When you look up a word, be sure to check out the subwords. It’s basically the same idea as a compound noun (two concepts together like – backpack). The biggest difference is Chinese is full of them.
Here is an example of what I mean from Nciku.com, one of my favorite online dictionaries.
3. Sample sentences
Now that you are familiar with the multiple contexts a word or subword can be used in, it’s time to make sentences. Take a word you want to learn and make 10 sentences with it. Change all parts of the grammar for each sentence.
If you are learning a verb, change the subject and object for every sentence. Making sample sentences is a fantastic way to internalize any word. Make sure to say the sentences aloud and even write them down if you want. Adding multiple modalities into your word-learning process is going to strengthen it and create much better connections in your brain.
4. Use It or Lose It
Simple enough, right? You have to make a concerted effort to use that word whenever you can. Even if you sound ridiculous, pretentious or downright silly, use the words you learn. This part is more about habit building than anything else. Getting into the habit of actively challenging yourself to use new words and phrases to communicate is an invaluable skill to have.
Once you know how to say something it becomes too easy to become reliant on one singular method of communication. You’ll need to break out of this paradigm and try using the words you learned. Don’t save them as some sort of “backup” word, in case your primary method of communication fails. No, bad idea. Instead, be proactive in using your new words.
You should think of your new vocabulary like an awesome fashion accessory that you can’t wait to wear. Don’t let it just sit in your closet and collect dust while you continuously wear some old pair of sneakers.
5. 10 Words per Language Exchange Session
I pick, write down and study only 10 words per language exchange session. Ten might not seem like much, but it’s a good number for a couple of reasons.
You can get a better understanding when focusing on only a few. Second, I avoid getting off topic. If you are like me, a person who loves to talk, it’s easy to get so off-topic that you don’t even remember what you were initially discussing. Staying focused allows you to discuss one topic and therefore use a word as many times as you can in a shorter period of time.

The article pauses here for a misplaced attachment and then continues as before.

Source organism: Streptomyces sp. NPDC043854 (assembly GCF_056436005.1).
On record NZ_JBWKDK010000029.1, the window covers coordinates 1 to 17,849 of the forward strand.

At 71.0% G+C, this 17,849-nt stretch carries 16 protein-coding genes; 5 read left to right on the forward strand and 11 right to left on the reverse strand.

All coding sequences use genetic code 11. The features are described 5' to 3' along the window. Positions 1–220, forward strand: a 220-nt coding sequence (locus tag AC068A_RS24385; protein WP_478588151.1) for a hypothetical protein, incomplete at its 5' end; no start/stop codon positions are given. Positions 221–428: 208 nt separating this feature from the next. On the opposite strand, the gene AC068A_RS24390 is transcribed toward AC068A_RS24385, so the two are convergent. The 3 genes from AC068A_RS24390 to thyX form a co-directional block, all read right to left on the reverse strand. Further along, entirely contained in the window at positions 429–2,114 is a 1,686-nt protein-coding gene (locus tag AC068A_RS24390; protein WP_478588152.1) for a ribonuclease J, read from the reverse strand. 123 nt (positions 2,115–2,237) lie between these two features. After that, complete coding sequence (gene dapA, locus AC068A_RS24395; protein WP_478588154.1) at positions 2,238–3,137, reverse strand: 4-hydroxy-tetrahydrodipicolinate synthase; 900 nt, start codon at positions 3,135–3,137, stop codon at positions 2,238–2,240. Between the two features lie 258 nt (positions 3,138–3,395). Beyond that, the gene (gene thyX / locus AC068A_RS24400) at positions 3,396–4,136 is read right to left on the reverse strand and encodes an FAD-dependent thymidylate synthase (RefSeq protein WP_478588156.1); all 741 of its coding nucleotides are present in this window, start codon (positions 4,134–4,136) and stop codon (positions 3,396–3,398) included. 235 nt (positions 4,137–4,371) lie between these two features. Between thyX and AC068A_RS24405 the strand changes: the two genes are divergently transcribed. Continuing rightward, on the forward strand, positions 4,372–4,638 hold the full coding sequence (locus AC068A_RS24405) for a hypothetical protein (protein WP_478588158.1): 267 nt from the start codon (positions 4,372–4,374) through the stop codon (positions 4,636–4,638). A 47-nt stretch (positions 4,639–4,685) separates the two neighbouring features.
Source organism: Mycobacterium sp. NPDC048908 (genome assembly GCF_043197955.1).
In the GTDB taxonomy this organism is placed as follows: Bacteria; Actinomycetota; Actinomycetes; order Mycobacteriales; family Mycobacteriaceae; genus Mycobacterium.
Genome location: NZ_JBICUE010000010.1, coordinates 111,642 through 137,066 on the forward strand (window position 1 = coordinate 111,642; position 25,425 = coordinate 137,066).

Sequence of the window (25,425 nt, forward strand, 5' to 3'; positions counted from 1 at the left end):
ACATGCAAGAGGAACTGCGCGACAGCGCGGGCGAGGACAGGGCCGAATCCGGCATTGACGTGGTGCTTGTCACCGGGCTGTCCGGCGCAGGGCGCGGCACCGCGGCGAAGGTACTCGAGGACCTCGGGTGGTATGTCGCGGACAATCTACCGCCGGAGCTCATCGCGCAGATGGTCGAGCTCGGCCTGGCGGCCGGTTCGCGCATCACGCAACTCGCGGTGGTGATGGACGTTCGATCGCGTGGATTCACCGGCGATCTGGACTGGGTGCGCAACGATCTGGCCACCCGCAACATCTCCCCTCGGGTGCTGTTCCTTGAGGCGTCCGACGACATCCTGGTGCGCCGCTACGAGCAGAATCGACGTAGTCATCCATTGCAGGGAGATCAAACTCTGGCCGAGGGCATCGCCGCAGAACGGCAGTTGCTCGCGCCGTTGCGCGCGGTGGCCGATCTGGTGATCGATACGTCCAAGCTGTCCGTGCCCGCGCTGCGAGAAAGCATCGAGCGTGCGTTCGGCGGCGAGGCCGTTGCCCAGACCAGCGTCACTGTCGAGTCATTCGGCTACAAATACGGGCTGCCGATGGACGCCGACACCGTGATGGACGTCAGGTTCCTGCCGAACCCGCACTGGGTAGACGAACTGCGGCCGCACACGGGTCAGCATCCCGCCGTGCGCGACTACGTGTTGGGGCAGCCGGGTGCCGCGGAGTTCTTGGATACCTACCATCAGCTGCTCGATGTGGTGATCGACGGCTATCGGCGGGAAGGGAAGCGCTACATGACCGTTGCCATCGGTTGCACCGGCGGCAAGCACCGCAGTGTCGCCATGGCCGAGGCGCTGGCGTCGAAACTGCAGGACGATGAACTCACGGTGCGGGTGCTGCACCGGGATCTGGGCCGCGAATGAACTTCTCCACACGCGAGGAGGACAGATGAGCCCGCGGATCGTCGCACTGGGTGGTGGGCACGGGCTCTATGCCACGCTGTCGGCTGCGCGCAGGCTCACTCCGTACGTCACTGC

You can make sentences during this time too. My favorite was to make as many silly, nonsensical sentences as I could, partially out of a need to entertain myself and also to keep the conversation flowing.
Remember, focused practice beats “just chatting” anytime.
6. The Magic Whiteboard of Remembering
Ok, so if none of these methods work. I have a secret method, one that has been used for thousands of years and passed down to me by the secret guild of language-learning wizards since time immemorial. It goes like this:
Take a whiteboard. Write down the words you can never remember or need to know. Put it somewhere very visible. Suggestions include: above the toilet, kitchen fridge, above the doorway on the ceiling directly above your bed.
This method works. At one point I really wanted to learn a list of freshwater fish (naturally, I was trying to impress a group of fishermen). A few weeks of seeing the same 15 fish written in red ink on a small whiteboard marker attached to my fridge did the trick.
So let’s review. When you have a process you can avoid the just-say-a-word-fifty-times method that most of us use. The method I just described above takes a word and uses multiple methods to try to understand its meaning, learn related usage, use it in multiple concepts and incorporate it into sentence making and reading.
Here are the methods again:
Use it or Lose it
10 words per L.E session.
The Magic Whiteboard
That’s it. Hope this has been useful. If so share it with your friends, neighbors and fellow Chinese learners.